An exterior view of the headquarters of the World Health Organization (WHO) in Geneva, Switzerland. Photo by: Xinhua/Liu Qu/IANS
An exterior view of the headquarters of the World Health Organization (WHO) in Geneva, Switzerland. Photo by: Xinhua/Liu Qu/IANS

Countries must take steps to better prepare for future crisis, says WHO

By Shakirah Thebus Time of article published Sep 21, 2020

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Cape Town - Countries must take the hard lessons learnt from the Covid-19 pandemic to better prepare for the next global health emergency, the World Health Organization (WHO) said.

During a joint media briefing last week, the WHO and the Global Preparedness Monitoring Board (GPMB) discussed global preparedness in the instance of another widespread infectious outbreak.

GPMB released a report last week, titled, “A World in Disorder”, in which it provided a harsh assessment of the global Covid-19 response and said countries could not afford to be unprepared again when the next global health threat came along.

WHO director-general Dr Tedros Adhanom Ghebreyesus said that Sars, Mers, H1N1, Zika virus, and Ebola had demonstrated the occurrence of viruses making the leap from animals to humans.

“Covid-19 has shown that, collectively, the world was woefully under-prepared – but with humility and togetherness, we can plan for the long term and invest in health and preparedness.”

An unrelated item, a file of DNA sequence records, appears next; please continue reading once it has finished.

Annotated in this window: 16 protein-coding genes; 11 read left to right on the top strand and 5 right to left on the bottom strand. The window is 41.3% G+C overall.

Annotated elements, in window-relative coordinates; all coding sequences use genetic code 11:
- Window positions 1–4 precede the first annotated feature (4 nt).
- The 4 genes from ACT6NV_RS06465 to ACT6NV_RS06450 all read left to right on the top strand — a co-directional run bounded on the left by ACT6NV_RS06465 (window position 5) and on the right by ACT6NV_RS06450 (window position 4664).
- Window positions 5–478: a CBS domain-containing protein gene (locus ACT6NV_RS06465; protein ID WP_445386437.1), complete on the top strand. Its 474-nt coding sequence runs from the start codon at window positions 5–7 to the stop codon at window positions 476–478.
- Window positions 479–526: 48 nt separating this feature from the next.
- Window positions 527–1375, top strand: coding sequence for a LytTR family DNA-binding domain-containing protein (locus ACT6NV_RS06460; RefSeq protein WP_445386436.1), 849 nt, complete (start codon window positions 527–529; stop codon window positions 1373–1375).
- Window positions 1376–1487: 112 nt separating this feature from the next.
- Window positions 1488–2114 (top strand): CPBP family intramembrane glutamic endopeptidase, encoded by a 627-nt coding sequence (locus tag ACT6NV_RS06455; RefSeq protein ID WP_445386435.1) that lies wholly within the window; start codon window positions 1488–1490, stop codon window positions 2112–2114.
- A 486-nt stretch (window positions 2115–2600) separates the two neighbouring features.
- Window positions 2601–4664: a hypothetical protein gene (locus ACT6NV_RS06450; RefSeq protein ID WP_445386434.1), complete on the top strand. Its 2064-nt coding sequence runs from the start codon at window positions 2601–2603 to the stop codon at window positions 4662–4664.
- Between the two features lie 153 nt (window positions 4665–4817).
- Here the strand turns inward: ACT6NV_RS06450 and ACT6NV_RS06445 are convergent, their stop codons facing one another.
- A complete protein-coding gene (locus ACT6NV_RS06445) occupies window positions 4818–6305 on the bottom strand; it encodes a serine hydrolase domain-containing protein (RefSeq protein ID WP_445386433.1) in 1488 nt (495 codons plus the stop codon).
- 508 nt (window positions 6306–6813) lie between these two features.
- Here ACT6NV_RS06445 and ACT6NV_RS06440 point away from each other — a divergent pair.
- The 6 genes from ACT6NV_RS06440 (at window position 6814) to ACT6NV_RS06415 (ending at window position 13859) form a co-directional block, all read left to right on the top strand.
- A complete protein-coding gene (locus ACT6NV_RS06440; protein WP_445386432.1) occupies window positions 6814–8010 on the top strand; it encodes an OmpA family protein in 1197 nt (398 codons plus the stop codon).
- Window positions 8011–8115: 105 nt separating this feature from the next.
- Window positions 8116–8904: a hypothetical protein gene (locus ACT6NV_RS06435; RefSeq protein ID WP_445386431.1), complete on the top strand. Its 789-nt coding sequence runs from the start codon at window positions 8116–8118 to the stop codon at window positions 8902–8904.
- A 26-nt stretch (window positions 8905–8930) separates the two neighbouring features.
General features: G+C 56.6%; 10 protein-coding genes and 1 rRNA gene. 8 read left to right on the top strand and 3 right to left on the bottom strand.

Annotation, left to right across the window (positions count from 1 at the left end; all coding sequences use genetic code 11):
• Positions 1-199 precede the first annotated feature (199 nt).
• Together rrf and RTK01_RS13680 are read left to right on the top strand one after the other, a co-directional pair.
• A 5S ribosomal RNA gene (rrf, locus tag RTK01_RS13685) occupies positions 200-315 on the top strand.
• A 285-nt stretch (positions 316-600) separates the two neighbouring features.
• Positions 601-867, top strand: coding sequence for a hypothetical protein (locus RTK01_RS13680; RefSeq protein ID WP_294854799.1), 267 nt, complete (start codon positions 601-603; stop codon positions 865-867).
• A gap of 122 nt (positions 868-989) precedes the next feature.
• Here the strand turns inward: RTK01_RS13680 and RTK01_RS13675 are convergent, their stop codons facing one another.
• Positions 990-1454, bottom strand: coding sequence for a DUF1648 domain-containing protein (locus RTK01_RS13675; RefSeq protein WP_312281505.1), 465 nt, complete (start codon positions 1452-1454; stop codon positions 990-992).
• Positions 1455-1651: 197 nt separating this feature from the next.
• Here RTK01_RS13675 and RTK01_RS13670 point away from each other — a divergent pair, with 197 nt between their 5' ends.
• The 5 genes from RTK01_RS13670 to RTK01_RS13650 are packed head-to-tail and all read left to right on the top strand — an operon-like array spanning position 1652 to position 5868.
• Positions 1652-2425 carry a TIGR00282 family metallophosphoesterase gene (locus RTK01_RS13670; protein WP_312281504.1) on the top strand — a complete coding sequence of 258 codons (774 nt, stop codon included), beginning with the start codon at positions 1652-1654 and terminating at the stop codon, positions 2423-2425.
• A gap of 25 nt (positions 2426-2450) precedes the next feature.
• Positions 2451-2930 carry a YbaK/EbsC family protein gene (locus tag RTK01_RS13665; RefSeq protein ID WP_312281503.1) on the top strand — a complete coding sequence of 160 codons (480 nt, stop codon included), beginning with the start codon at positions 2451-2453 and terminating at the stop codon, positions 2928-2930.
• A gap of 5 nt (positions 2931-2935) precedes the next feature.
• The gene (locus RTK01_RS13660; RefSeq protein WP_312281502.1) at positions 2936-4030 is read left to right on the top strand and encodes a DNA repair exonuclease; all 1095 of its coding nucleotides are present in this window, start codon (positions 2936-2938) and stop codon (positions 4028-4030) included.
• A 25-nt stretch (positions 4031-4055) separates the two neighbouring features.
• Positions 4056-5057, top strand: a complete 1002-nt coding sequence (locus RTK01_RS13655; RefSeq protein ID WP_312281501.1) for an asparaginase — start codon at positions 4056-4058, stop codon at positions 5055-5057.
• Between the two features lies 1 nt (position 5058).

Wealthy and developing nations were dealt an overwhelmed health-care system and a breakdown of essential services.

Ghebreyesus said all countries needed to invest in pandemic preparedness to ensure a pandemic of this magnitude and severity did not occur again. “With political and financial commitment, this could be achieved,” he said.

As countries resume their economies and reduce restrictions in place to curb and combat the spread of the virus, several countries are seeing a resurgence. Around $35 billion is needed to cover diagnostics, therapeutics and vaccines, said Ghebreyesus,

GPMB co-chairperson Gro Harlem Brundtland said the Covid-19 pandemic had created unprecedented chaos, causing catastrophic health, social, economic and political consequences especially affecting vulnerable and disadvantaged populations.

“While our assessment of the Covid-19 pandemic is harsh, we strongly believe that we can prevent the next pandemic if we learn its lessons and take the actions needed rapidly, boldly and collectively.”

Investing in pandemic preparedness would cost billions of dollars, yet the costs of a pandemic could fall into trillions, she said. Brundtland called for new mechanisms and for the UN secretary-general, WHO director-general and heads of international financing institutions to convene a UN summit on global health security.

Acting WHO regional director for the Eastern Mediterranean, Jaouad Mahjour, said WHO had been working with countries to assess their capacities as well as better preparedness but challenges included financing.

Mahjour said global solidarity, collective action and sustainable funding was needed in a country’s preparedness, as well as making health systems more resilient.

The WHO’s Covid-19 response technical lead, Maria van Kerkhove, stressed the importance of surveillance, case detection and management, preparing health-care facilities, honest communication, tackling disinformation and implementing non-pharmaceutical interventions.

Cape Argus

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